By using a popcorn-ball design -- tiny kernels clumped into much larger porous spheres -- researchers at the University of Washington are able to manipulate light and more than double the efficiency of converting solar energy to electricity. The findings will be presented today in New Orleans at the national meeting of the American Chemical Society.
"We think this can lead to a significant breakthrough in dye-sensitized solar cells," said lead author Guozhong Cao, a UW professor of materials science and engineering.
Dye-sensitized solar cells, first popularized in a scientific article in 1991, are more flexible, easier to manufacture and cheaper than existing solar technologies. Researchers have tried various rough surfaces and achieved higher and higher efficiencies. Current lab prototypes can convert just over one tenth of the incoming sun's energy into electricity. This is about half as efficient as the commercial, silicon-based cells used in rooftop panels and calculators.
The UW researchers did not attempt to maximize the overall efficiency of a dye-sensitized solar cell to match or beat these previous records. Instead, they focused on developing new approaches and compared the performance of a homogeneous rough surface with a clumping design. One of the main quandaries in making an efficient solar cell is the size of the grains. Smaller grains have bigger surface area per volume, and thus absorb more rays. But bigger clumps, closer to the wavelength of visible light, cause light to ricochet within the thin light-absorbing surface so it has a higher chance of being absorbed.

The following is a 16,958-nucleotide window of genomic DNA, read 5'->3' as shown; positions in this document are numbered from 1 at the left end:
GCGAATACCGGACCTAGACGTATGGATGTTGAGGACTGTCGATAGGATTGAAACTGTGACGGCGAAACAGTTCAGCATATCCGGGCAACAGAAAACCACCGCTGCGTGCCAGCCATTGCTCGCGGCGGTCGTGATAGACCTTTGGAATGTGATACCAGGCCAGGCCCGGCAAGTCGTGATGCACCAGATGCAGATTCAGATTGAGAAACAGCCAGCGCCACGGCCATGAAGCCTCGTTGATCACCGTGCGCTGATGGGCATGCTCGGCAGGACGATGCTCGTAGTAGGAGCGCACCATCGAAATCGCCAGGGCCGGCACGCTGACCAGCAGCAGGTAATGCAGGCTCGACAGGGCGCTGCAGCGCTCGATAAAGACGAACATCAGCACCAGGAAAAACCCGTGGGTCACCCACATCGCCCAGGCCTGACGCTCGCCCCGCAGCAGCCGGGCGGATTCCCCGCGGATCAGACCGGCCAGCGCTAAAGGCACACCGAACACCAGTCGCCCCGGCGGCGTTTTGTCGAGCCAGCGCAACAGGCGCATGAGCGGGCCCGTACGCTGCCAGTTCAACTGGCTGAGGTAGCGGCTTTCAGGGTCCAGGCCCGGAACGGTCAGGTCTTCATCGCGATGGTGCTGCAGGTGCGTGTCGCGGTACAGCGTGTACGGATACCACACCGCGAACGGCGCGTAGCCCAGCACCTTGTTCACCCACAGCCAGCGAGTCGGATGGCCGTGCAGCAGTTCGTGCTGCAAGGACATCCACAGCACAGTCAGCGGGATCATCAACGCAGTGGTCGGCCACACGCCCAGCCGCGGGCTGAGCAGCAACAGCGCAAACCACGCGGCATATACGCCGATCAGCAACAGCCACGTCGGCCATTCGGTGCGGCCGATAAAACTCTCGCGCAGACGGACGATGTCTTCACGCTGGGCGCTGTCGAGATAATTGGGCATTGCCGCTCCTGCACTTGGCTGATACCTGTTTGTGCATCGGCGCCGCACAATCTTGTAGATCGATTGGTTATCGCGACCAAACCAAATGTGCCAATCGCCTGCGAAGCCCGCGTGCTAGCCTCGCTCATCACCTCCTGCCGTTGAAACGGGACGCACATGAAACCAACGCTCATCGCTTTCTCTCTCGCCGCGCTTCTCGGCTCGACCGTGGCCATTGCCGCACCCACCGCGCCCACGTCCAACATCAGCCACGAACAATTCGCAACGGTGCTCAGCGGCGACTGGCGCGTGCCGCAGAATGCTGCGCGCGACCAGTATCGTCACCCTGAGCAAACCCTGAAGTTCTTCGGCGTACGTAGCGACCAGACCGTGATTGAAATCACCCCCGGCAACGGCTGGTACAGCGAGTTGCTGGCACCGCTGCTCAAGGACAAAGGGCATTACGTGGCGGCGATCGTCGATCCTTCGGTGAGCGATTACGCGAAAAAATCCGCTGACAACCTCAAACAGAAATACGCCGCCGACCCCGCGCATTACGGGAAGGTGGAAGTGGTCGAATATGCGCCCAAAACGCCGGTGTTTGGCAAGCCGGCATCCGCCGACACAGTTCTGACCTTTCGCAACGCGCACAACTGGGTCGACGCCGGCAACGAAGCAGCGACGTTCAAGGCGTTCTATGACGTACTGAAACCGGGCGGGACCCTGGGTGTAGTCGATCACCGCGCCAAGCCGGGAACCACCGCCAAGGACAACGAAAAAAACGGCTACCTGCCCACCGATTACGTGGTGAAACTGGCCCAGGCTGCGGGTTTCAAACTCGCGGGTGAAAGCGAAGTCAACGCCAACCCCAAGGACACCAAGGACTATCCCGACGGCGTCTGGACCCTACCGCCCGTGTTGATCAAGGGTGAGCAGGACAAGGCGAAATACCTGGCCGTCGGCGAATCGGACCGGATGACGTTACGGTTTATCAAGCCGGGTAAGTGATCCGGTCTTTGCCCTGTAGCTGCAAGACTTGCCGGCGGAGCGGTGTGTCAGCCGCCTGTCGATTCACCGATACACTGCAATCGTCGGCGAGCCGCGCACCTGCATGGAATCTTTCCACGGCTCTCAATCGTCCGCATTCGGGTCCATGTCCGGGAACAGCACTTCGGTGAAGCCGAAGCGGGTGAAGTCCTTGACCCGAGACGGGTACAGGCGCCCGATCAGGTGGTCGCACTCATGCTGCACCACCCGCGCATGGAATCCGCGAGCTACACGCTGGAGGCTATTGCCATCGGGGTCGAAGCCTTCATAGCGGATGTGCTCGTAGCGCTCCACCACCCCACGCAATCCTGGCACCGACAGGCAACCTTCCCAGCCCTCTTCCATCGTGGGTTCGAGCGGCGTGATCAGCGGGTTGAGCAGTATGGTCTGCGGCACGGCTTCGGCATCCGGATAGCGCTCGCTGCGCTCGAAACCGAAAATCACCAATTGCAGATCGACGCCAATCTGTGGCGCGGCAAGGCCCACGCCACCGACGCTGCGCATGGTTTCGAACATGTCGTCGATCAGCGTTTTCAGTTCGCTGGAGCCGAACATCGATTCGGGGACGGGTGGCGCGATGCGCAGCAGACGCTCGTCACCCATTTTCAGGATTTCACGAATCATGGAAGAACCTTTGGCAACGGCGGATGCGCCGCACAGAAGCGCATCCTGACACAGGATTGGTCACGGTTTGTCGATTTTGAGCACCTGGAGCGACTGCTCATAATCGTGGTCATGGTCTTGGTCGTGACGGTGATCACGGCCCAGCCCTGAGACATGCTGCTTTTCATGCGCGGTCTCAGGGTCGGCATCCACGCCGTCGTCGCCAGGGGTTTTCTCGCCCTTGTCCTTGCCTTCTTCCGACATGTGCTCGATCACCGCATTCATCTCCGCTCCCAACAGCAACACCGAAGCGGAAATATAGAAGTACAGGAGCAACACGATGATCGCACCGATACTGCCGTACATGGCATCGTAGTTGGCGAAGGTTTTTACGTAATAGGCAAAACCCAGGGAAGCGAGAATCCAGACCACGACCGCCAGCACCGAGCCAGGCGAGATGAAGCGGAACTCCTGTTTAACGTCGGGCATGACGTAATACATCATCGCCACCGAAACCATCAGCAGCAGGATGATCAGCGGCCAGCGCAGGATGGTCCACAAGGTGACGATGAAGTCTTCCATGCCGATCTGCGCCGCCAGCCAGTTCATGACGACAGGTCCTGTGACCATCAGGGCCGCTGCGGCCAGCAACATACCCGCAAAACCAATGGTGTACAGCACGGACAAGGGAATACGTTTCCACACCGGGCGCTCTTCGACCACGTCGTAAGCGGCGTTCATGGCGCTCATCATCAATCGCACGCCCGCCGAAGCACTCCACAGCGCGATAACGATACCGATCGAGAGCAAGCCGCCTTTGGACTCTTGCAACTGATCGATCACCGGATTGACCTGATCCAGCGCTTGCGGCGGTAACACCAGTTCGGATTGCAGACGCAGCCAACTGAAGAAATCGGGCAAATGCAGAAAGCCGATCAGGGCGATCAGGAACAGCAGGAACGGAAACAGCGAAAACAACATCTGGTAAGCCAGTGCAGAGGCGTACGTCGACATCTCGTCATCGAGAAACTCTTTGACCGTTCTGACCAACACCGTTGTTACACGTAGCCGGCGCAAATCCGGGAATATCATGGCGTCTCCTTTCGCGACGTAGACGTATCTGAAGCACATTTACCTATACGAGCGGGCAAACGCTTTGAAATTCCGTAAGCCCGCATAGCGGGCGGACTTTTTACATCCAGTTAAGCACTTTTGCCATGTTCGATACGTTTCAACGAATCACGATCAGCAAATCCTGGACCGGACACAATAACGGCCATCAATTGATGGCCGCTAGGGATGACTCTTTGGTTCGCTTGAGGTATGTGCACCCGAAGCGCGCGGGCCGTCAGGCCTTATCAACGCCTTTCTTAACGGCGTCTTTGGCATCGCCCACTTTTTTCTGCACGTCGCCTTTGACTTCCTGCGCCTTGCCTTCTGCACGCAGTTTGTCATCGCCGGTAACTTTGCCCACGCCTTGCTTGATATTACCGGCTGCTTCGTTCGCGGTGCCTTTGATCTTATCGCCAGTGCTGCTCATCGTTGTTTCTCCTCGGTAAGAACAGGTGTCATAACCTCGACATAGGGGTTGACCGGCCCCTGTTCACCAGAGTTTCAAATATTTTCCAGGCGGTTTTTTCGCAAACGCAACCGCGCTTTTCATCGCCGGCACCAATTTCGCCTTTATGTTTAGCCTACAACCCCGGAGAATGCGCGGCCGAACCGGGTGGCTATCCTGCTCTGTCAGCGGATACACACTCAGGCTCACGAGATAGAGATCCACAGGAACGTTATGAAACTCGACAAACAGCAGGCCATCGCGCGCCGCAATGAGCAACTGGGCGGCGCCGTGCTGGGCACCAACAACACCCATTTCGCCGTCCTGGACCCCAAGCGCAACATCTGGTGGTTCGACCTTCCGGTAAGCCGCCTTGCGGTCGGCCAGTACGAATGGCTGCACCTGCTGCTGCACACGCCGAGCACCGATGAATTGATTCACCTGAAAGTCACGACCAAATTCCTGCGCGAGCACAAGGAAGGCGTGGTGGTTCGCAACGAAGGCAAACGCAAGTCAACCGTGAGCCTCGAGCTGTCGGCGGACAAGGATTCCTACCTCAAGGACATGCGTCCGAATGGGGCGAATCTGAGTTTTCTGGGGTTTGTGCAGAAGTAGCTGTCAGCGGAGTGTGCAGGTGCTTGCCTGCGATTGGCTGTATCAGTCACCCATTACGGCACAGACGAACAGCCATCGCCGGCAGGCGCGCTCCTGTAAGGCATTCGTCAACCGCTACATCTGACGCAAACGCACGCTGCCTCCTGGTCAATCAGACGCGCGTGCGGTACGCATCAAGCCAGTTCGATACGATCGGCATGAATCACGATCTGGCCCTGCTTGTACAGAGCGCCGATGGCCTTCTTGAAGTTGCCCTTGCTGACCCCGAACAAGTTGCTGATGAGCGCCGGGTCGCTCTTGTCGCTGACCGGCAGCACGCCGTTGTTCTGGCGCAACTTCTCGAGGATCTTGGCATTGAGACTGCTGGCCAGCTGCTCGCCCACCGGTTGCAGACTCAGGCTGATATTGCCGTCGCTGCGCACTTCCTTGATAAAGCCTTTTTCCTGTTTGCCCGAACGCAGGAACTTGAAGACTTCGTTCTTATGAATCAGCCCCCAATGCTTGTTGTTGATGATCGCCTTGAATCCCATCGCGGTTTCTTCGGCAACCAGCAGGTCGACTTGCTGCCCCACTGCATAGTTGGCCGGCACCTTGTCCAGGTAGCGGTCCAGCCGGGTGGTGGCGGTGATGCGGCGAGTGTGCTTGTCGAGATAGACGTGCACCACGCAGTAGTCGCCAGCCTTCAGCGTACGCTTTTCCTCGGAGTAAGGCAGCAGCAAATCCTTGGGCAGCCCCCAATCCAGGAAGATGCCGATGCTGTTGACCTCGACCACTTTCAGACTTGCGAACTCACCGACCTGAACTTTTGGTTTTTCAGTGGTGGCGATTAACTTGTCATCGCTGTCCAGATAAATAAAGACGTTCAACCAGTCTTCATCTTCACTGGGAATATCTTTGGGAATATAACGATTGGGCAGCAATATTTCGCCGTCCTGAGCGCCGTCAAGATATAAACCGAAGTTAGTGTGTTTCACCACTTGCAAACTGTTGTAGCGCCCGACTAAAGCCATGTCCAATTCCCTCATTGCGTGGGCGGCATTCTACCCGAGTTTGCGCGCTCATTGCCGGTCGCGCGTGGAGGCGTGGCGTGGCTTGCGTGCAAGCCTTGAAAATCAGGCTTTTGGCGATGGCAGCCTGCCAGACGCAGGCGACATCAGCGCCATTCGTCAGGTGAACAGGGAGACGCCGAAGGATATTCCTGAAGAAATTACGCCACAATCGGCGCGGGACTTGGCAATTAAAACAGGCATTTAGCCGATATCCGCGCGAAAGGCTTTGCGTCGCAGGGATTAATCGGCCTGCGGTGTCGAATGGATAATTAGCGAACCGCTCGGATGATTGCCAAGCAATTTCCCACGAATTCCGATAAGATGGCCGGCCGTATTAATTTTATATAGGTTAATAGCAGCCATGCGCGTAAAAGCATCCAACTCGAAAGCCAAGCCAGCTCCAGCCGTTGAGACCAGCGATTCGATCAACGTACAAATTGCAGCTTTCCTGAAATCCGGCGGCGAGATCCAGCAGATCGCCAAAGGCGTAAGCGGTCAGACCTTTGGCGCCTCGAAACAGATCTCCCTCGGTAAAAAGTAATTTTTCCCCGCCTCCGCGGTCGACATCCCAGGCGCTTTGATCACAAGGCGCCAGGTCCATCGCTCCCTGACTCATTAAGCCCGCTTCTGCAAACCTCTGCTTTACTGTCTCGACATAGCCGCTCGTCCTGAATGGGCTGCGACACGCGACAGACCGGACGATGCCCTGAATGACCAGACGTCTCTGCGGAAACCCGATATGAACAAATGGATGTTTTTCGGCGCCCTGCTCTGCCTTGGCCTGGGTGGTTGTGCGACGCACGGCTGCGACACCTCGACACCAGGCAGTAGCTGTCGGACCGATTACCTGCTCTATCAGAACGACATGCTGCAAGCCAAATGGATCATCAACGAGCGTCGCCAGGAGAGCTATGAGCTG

"You want to have a larger surface area by making the grains smaller," Cao said. "But if you let the light bounce back and forth several times, then you have more chances of capturing the energy."
Other researchers have tried mixing larger grains in with the small particles to scatter the light, but have little success in boosting efficiency. The UW group instead made only very tiny grains, about 15 nanometers across. (Lining up 3,500 grains end to end would equal the width of a human hair.) Then they clumped these into larger agglomerations, about 300 nanometers across. The larger balls scatter incoming rays and force light to travel a longer distance within the solar cell. The balls' complex internal structure, meanwhile, creates a surface area of about 1,000 square feet for each gram of material. This internal surface is coated with a dye that captures the light.